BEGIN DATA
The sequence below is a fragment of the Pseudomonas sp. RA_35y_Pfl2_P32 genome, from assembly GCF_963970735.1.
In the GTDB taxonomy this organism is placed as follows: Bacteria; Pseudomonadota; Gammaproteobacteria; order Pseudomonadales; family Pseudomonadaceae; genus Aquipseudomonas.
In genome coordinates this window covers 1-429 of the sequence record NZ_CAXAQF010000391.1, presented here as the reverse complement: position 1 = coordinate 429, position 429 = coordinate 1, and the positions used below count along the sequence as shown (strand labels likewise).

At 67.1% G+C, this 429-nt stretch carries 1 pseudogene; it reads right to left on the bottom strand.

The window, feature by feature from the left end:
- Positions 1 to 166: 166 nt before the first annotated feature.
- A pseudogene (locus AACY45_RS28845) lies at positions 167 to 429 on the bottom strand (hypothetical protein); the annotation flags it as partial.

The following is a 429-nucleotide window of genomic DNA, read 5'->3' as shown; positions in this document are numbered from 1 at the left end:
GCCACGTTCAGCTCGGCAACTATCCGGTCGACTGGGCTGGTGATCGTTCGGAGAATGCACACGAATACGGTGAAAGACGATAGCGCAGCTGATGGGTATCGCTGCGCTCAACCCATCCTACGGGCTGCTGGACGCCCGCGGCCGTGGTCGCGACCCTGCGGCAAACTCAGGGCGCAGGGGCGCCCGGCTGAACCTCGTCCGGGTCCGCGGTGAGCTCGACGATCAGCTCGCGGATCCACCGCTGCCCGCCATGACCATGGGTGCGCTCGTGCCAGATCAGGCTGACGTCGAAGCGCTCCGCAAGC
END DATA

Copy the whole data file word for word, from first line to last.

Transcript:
The sequence below is a fragment of the Pseudomonas sp. RA_35y_Pfl2_P32 genome, from assembly GCF_963970735.1.
In the GTDB taxonomy this organism is placed as follows: Bacteria; Pseudomonadota; Gammaproteobacteria; order Pseudomonadales; family Pseudomonadaceae; genus Aquipseudomonas.
In genome coordinates this window covers 1-429 of the sequence record NZ_CAXAQF010000391.1, presented here as the reverse complement: position 1 = coordinate 429, position 429 = coordinate 1, and the positions used below count along the sequence as shown (strand labels likewise).

At 67.1% G+C, this 429-nt stretch carries 1 pseudogene; it reads right to left on the bottom strand.

The window, feature by feature from the left end:
- Positions 1 to 166: 166 nt before the first annotated feature.
- A pseudogene (locus AACY45_RS28845) lies at positions 167 to 429 on the bottom strand (hypothetical protein); the annotation flags it as partial.

The following is a 429-nucleotide window of genomic DNA, read 5'->3' as shown; positions in this document are numbered from 1 at the left end:
GCCACGTTCAGCTCGGCAACTATCCGGTCGACTGGGCTGGTGATCGTTCGGAGAATGCACACGAATACGGTGAAAGACGATAGCGCAGCTGATGGGTATCGCTGCGCTCAACCCATCCTACGGGCTGCTGGACGCCCGCGGCCGTGGTCGCGACCCTGCGGCAAACTCAGGGCGCAGGGGCGCCCGGCTGAACCTCGTCCGGGTCCGCGGTGAGCTCGACGATCAGCTCGCGGATCCACCGCTGCCCGCCATGACCATGGGTGCGCTCGTGCCAGATCAGGCTGACGTCGAAGCGCTCCGCAAGC